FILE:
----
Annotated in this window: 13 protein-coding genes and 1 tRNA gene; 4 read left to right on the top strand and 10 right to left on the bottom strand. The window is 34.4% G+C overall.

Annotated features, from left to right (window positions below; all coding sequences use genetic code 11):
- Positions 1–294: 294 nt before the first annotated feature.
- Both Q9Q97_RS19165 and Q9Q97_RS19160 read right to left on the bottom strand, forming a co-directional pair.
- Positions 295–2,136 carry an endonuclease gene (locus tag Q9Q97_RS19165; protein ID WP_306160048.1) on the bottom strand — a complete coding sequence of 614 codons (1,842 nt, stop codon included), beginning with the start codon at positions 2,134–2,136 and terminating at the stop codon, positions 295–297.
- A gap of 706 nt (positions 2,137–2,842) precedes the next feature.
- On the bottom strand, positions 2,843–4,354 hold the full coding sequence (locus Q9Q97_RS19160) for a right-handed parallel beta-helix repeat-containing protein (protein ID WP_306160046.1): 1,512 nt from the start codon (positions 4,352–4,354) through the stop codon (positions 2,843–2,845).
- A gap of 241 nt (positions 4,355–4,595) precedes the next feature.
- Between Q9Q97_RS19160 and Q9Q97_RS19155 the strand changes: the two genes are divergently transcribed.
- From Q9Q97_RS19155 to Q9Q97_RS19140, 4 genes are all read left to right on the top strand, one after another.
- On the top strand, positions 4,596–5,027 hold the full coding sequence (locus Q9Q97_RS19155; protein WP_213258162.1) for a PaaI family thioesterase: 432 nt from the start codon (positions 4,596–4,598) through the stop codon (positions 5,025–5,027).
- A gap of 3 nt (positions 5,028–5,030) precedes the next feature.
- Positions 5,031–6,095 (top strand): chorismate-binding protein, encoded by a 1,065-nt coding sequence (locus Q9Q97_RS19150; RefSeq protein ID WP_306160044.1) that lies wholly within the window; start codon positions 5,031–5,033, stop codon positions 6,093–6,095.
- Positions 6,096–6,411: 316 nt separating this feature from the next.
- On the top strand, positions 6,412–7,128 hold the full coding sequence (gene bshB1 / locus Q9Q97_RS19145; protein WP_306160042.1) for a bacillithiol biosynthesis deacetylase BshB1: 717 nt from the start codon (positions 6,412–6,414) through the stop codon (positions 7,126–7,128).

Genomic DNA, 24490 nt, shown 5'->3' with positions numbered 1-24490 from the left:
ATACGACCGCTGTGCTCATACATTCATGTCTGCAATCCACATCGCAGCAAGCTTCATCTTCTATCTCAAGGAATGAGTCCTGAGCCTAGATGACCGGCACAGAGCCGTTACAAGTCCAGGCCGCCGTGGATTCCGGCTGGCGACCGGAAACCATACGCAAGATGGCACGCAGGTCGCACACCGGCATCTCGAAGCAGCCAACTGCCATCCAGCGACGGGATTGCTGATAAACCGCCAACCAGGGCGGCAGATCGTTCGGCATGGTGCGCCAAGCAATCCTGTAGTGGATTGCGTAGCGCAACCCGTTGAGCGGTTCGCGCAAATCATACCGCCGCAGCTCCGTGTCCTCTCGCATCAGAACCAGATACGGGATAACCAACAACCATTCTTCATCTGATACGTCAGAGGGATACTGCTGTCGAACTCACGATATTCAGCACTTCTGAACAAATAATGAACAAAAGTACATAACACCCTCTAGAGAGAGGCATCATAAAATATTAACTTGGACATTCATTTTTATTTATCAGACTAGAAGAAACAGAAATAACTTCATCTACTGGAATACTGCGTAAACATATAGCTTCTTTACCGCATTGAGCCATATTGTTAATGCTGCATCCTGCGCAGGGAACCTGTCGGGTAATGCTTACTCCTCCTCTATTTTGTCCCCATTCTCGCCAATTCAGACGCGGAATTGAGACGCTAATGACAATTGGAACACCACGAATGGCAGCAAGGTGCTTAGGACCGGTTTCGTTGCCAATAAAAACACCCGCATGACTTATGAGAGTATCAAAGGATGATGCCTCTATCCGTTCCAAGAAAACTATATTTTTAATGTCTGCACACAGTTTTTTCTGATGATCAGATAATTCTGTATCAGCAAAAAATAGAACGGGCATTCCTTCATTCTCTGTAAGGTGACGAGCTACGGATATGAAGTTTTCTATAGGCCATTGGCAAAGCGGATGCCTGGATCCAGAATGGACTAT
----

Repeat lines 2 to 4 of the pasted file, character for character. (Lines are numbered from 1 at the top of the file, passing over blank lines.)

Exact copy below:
Annotated features, from left to right (window positions below; all coding sequences use genetic code 11):
- Positions 1–294: 294 nt before the first annotated feature.
- Both Q9Q97_RS19165 and Q9Q97_RS19160 read right to left on the bottom strand, forming a co-directional pair.